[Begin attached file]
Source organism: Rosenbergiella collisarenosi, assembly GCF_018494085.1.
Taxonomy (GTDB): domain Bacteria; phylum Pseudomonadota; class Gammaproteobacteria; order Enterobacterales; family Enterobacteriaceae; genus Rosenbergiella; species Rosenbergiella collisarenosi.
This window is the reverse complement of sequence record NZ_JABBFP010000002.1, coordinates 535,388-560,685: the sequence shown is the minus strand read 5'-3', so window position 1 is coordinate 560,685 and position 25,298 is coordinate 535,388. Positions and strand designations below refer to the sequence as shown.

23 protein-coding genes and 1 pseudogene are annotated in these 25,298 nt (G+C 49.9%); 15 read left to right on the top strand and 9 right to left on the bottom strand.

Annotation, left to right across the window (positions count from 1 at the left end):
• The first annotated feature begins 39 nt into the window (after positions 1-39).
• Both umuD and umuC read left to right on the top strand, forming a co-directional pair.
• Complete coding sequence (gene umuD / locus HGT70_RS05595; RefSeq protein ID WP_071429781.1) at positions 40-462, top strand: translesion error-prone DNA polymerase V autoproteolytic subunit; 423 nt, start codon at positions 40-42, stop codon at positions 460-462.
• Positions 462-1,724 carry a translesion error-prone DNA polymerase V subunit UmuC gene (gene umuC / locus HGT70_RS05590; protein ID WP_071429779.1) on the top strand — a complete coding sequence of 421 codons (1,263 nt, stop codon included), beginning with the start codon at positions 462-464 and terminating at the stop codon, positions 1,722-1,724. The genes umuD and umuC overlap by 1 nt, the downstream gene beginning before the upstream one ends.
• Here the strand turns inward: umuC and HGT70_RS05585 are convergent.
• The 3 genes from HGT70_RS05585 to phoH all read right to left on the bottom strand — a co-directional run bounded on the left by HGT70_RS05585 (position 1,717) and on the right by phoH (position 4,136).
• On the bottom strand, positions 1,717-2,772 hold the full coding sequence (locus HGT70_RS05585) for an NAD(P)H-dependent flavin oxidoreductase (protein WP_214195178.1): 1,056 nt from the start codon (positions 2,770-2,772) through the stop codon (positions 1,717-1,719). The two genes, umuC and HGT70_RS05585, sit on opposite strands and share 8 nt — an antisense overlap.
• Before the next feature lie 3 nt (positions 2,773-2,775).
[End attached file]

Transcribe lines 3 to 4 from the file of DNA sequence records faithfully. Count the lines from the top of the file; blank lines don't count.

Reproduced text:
This window is the reverse complement of sequence record NZ_JABBFP010000002.1, coordinates 535,388-560,685: the sequence shown is the minus strand read 5'-3', so window position 1 is coordinate 560,685 and position 25,298 is coordinate 535,388. Positions and strand designations below refer to the sequence as shown.

23 protein-coding genes and 1 pseudogene are annotated in these 25,298 nt (G+C 49.9%); 15 read left to right on the top strand and 9 right to left on the bottom strand.